• 2020: Best financial performance ever, especially in the first half.
• COVID-19 restrictions on economic activity & OPEC+ cuts drove freight market pressure for second half of 2020
• Total cash dividends of USD 1.40 per share over the year 2020
• USD 118.5 million share buybacks (USD 0.59 per share)
• Extension of current FSO contracts for further 10 years to 2032
Euronav NV reported its final financial results today for the full year to 31 December 2020.
Hugo De Stoop, CEO of Euronav said: “2020 will be recorded as one of the most tumultuous in tanker market history. Euronav’s positioning ensured shareholders were able to benefit from record freight rate performance over the first half of 2020, with USD 371 million returned via cash dividends and share repurchases. Whilst the second half rapidly gave way to a highly challenging tanker market, Euronav’s balance sheet strength and strategy of modern fleet allow the company to navigate such volatile periods. Current market conditions are amongst the most challenging in recent memory for crude tanker operators. COVID-19 consequences continue to impact operations and more importantly the demand for crude oil. This has led OPEC+ to extend production cuts.
As a result, the market remains unbalanced with too many ships chasing too few cargoes. Whilst some encouraging signs are emerging, like the price of scrap steel, a driver of ship recycling activity, traction with crude consumption returning to more normalized pre-COVID-19 levels is required to drive a return to the sector profitability. Despite these headwinds Euronav remains focused through cycle on long term value generation which may validate vessel acquisitions whilst retaining balance sheet strength”.
2020 was perhaps the most volatile and unpredictable year for crude oil and tanker markets in history. At the start of the year, geopolitical risk had driven both tanker freight rates and oil prices to higher levels during with a robust winter underpinning crude demand until the end of the first quarter.
Tensions amongst the OPEC+ countries, and in particular Russia, ended with a Saudi led move to simultaneously cut oil prices and rapidly increase production and exports onto the global markets turning the tanker and crude markets upside down in early March.
This escalation into direct action or a ‘price war’ proved to be the catalyst for a rapid 60% reduction in the oil price from USD 55 per barrel in January, to below USD 20 per barrel in April. Whilst challenging for the global oil markets, freight rates for the tanker market rose to over USD 100,000 per day, reflecting a shortage of vessel capacity to manage the increase in number of cargoes being shipped.
At the same time, the spread of COVID-19 and the accompanying restrictions were having an onerous impact on economic activity. In effect, a disconnect grew from late March until early May, with global crude production largely unchanged at approximately 100 mbpd, but underlying consumption falling to around 80 mbpd. Crude production was in surplus, further driving demand for tankers providing a flexible solution for storing this excess oil supply. Tanker freight rates continued to rise to very elevated levels into June, driven by a requirement for storage.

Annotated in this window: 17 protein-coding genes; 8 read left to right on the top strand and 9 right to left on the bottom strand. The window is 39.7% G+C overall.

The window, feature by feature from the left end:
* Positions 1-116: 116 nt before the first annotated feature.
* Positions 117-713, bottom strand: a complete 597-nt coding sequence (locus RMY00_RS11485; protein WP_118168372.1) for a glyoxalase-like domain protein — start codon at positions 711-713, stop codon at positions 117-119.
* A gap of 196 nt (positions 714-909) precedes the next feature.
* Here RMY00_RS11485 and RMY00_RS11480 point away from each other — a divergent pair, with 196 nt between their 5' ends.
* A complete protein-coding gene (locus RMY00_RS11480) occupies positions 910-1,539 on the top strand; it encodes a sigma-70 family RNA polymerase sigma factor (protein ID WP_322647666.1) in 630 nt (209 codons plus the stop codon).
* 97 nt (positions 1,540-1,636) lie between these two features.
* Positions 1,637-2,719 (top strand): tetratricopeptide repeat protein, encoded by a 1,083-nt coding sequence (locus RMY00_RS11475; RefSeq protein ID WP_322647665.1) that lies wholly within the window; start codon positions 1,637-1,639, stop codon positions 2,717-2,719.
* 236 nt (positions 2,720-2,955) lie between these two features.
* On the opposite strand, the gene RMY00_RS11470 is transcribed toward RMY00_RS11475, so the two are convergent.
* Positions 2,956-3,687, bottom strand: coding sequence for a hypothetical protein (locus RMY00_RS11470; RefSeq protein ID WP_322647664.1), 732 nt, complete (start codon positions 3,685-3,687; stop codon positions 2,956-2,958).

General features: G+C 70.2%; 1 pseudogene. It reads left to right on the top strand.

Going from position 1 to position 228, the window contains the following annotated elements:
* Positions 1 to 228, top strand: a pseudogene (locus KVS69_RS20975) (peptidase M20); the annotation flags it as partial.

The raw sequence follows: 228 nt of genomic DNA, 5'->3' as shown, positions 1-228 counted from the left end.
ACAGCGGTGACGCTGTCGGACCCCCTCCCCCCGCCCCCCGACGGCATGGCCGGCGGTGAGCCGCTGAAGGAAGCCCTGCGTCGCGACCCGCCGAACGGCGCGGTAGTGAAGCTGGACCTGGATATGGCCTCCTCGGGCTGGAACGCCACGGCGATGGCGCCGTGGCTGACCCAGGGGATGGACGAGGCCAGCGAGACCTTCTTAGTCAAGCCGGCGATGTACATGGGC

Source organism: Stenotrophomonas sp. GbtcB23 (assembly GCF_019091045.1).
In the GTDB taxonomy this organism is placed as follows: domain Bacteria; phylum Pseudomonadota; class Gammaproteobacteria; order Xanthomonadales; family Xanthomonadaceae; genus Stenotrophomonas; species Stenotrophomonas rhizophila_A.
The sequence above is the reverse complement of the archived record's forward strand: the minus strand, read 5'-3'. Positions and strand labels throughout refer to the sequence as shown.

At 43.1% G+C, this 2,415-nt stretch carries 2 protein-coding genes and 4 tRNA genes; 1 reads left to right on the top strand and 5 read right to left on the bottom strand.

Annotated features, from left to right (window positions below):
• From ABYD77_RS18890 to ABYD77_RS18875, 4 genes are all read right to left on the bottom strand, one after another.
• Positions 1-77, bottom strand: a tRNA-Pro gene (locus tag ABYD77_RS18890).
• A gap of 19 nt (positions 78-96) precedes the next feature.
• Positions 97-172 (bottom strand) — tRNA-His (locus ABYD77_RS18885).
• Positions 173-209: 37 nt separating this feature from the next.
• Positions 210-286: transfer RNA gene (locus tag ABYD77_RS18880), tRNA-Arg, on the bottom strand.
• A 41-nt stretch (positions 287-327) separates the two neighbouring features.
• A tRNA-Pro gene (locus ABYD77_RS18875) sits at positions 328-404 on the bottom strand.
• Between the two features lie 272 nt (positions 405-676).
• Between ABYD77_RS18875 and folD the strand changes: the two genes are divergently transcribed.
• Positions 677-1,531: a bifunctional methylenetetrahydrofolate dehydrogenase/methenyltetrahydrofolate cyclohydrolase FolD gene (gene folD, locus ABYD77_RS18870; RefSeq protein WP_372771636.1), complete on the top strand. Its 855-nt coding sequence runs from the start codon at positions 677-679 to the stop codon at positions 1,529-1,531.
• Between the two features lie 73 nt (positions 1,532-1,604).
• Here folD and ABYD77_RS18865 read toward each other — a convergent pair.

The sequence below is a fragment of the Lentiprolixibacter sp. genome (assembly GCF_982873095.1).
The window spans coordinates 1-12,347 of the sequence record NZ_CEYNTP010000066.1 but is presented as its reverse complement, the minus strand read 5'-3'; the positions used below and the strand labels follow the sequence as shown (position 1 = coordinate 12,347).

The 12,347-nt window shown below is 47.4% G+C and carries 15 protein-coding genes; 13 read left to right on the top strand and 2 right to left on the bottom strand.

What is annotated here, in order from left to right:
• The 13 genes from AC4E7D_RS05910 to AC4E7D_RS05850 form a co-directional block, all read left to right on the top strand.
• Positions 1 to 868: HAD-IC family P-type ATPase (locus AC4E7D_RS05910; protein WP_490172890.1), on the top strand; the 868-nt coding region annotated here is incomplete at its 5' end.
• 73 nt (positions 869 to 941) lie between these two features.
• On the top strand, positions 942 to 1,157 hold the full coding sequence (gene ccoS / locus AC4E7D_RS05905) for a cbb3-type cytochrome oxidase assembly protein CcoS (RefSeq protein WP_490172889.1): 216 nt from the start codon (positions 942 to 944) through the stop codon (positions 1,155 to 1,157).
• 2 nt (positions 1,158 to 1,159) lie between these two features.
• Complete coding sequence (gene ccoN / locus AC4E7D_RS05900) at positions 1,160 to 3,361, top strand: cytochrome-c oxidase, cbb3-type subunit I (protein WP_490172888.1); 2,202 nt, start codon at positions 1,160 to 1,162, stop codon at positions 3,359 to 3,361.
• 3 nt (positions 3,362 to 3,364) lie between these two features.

Then OPEC+ participants agreed large scale crude production and export cuts, effective from early May, of 9.7m barrels per day. Such measures substantially reduced the requirement for storage of crude and the economic incentive for storage.
The floating storage demand grew to occupy 10% of the VLCC fleet and 15% of the Suezmax fleet, and supported freight rates at elevated levels, despite an underlying reduction in demand for and consumption of oil.
The second half of 2020 was negatively impacted by the tankers returning from such storage activity, increasing the supply side whilst the demand for transportation was rather flat. The number of vessels being used as floating storage had largely unwound by the end of 2020 to return to normalized levels.
Tanker freight rates tumbled below break-even territory from September 2020 onwards as the anticipated economic recovery was postponed due to continued COVID lockdown restrictions. However, old vessel supply has begun to respond to higher steel prices, and to increased scheduled environmental regulations prompting an increase in vessel recycling albeit from very low levels.
Tanker markets should return to profitability when oil inventory normalizes and the economic recovery brings oil demand to pre-covid levels. This should happen at some point in the next 12 months. At that time, the return of restricted supply cargoes primarily from OPEC+ will be an additional benefit for tanker markets.
Difference between the preliminary results and final results
The final result of USD 473,238,000 reported today is USD 467,000 higher than the preliminary results reported on 30 January of USD 472,771,000. This difference is related to the final positive settlement of the TI Pool.
Procedures of the independent auditor
The statutory auditor, KPMG Bedrijfsrevisoren - Réviseurs d’Entreprises, represented by Herwig Carmans, has confirmed that the audit procedures, which have been substantially completed, have not revealed any material misstatement in the accounting information included in the Company’s annual announcement.